Microcontroller experts share techniques that help reduce power in embedded systems.
Microcontrollers offer engineers a variety of power-saving techniques. But using them effectively requires careful attention to tradeoffs in software and hardware at the start of a project.
"Engineers must partition their application so they have a rough idea how long their microcontroller will stay in a sleep mode or in an active mode," said Mike Salas, MCU marketing director at Silicon Laboratories. "Often they say they already have lowered power but they might not know other ways to lower it even more."
"Transitions between active and sleep modes take time and use power, so you want an MCU that minimizes the wake-up and go-to-sleep times," said Salas. "When the MCU goes between those states often, it can use a lot of power."
The low-power sleep modes can offer designers their own tradeoffs. "If you use an MCU's internal ADC to measure a sensor voltage, you might power the analog circuits but turn off the digital circuits," said Salas. "Then the ADC can collect values and at an appropriate time you can turn on the rest of the MCU to processing the collected values."
"Many MCUs include comparators and ADCs," continued Salas. "So you can set a threshold voltage for the comparator and only wake up the CPU and ADC when the comparator detects a voltage that exceeds the threshold. So you reduced the duty cycle of the MCU's higher-power peripherals."
"You also can set a window for the ADCs in some of our MCUs, such as the F9xx MCUs and the Si10xx wireless MCUs," said Salas. "The ADC continues to make measurements, but if the resulting value remains within the window, say a narrow room-temperature range for a home thermostat, the ADC discards the measurement. It doesn’t interrupt the CPU and cause it to use processor cycles that waste power. Only when the ADC's values exist outside the window would any processing occur. Of course you could set up an inclusive window instead."
"You also can use the internal clocks to save power," noted Keith Odland, MCU marketing manager at Silicon Labs. "Say an MCU must wake up periodically, add 1000 values, process the result, and go back to sleep. For that asynchronous task you wake the CPU so it uses the lowest power high-speed oscillator. That's not a precision oscillator, but it wakes up quickly and uses less power than a high-precision oscillator."
"Now, suppose you have a task that communicates at 115,200 bps," said Odland. "You need precise timing, so you wake up the precision oscillator but divide the frequency to give the slowest speed the CPU could run at and still generate that bit rate. So by shifting peripheral operations dynamically can you achieve very low power levels."
Periodic tasks that run in software are relatively easy to schedule in a microcontroller so your code can turn it on or off regularly, explained John Weil, global product and enablement manager for MCU business at Freescale Semiconductor. "That's the usual 8- or 16-bit model. But now we see more background communication via ZigBee radios, UARTs, and other channels. So, it's difficult for a traditional MCU engineer to thinking about handling so many asynchronous tasks in a power-sensitive application through awake and sleep modes. In a 32-bit MCU, engineers must consider power management as soon as they start to plan their approach to software."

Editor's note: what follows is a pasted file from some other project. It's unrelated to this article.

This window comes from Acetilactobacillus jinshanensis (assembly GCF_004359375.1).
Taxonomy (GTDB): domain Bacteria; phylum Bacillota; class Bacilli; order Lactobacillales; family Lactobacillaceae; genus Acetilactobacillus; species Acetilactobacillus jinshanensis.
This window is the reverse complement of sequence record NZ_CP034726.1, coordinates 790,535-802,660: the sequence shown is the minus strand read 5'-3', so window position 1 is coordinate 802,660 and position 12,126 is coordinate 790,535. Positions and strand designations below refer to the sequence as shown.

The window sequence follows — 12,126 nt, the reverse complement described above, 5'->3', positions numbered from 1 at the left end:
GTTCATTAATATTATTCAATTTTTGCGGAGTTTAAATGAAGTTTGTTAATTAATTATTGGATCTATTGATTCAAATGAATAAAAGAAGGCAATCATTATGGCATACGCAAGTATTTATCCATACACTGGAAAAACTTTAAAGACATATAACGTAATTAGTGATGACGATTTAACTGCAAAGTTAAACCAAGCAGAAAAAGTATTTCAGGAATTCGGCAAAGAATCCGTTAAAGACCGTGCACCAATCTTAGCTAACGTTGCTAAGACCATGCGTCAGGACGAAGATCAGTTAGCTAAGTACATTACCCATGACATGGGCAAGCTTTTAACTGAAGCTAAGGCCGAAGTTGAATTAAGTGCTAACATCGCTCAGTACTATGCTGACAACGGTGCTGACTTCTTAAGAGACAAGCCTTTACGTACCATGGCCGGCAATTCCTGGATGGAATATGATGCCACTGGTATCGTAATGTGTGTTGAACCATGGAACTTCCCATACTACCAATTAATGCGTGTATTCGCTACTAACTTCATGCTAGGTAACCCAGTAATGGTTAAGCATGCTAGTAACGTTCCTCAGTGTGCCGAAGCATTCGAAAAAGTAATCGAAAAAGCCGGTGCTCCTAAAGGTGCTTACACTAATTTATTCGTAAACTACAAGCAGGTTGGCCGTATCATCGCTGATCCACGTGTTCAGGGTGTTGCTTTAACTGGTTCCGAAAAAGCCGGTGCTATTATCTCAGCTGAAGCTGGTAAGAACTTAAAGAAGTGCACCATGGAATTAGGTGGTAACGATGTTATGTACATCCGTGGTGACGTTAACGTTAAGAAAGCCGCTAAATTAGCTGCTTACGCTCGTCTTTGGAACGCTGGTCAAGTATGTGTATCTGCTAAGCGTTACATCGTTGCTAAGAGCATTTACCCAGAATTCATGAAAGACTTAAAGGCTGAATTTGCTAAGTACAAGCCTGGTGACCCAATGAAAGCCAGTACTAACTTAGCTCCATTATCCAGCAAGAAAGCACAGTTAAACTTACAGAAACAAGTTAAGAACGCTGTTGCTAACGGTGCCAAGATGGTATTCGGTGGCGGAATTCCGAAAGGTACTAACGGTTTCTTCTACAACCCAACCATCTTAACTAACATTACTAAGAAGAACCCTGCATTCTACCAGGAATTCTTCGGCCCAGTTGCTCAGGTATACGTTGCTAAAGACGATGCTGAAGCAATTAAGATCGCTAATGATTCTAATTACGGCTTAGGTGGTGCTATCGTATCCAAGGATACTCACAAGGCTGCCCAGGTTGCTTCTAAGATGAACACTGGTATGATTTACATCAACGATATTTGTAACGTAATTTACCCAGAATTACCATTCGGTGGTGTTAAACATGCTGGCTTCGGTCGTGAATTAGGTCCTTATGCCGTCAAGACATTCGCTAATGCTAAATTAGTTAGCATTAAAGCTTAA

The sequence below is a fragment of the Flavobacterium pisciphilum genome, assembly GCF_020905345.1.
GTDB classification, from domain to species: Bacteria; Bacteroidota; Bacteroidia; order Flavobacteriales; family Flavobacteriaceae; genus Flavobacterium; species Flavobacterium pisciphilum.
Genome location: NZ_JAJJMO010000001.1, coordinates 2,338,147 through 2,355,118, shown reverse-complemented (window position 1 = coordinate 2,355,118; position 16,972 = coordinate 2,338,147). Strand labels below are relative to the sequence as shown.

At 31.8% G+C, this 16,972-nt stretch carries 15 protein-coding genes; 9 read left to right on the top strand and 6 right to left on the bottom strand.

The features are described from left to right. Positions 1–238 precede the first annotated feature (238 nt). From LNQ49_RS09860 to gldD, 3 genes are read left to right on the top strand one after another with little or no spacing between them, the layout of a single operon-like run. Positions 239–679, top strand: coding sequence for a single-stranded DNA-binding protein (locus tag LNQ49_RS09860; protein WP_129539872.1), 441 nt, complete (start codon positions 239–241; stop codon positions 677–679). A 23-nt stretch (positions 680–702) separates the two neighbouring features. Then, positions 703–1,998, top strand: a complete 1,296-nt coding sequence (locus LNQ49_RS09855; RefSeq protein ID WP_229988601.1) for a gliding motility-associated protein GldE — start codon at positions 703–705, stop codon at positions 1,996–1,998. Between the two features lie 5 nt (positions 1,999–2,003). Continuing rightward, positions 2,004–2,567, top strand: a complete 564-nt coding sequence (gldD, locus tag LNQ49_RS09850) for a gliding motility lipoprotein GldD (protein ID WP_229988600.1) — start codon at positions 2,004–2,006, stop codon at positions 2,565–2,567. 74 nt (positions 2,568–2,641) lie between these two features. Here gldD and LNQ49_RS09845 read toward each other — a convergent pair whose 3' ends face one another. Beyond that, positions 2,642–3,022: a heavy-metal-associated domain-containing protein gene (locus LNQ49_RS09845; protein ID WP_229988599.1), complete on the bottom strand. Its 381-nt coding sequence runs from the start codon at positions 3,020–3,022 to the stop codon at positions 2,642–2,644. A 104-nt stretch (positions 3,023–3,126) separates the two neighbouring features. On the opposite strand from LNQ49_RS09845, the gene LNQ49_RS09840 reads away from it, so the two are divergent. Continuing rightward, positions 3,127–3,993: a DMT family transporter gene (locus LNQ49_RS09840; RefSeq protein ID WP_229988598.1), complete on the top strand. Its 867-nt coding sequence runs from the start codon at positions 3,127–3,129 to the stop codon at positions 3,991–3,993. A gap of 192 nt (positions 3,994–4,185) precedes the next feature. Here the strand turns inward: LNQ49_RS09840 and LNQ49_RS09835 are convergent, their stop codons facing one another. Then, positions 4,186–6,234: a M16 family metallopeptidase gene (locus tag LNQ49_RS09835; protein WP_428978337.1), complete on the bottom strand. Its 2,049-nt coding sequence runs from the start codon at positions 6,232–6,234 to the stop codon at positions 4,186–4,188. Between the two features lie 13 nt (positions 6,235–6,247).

"32-bit MCUs give us the capability to create software more adept at managing power," said Weil. "We provide real-time operating systems and drivers so engineers can have many tasks going on simultaneously. The RTOS is 'aware' of all the current tasks and can help accurately predict when the MCU will have idle time and thus drop into a low-power mode."
People who use 8- and 16-bit MCUs can still save power through careful design methods. "Many engineers use 'distributed computing' that involves more than one MCU," said Weil. "Today’s MCU offer so many capabilities they can usually satisfy all their processing and I/O requirements with one chip.
And the engineers must look outside the MCU for ways to save power. "A company used a low drop-out [LDO] regulator to step down a voltage to for an MCU," said Weil. "But they thought the power use of the MCU seemed excessive. It turned out the LDO saved money but was only 65-percent efficient. So they wasted a lot of power before they even got to the MCU."
"Consider battery chemistry, too," cautioned Weil. "The life of a 3V lithium 2032 or 2020 coin cell degrades exponentially if you exceed certain current thresholds. So if an MCU requires a high startup current it could decrease battery lifetime. Lithium coin cells tend to do well in circuits that create a very-low-current steady discharge. Lithium-ion batteries work better in circuits that require burst currents, because the battery has a bit of a 'bounce back' after a small discharge. In digital cameras, for example, lithium-ion batteries work better than nickel-metal-hydride or nickel-cadmium batteries because the image sensors tend to require bursts of currents."
"Our application engineers like to get a customer's schematic or block diagram because more often than not they will find ways to save more power or reduce bill-of-material costs," said Salas of Silicon Labs.
"Freescale Technologies for Energy Efficiency," http://www.freescale.com/files/shared/doc/ENERGYEFFWP.pdf .
"Power Management Techniques and Calculation," AN116, Silicon Labs. https://www.silabs.com/Support%20Documents/TechnicalDocs/an116.pdf .
"Optimizing Low Power Operation of the ‘F9XX," AN358, Silicon Labs. https://www.silabs.com/Support%20Documents/TechnicalDocs/AN358.pdf .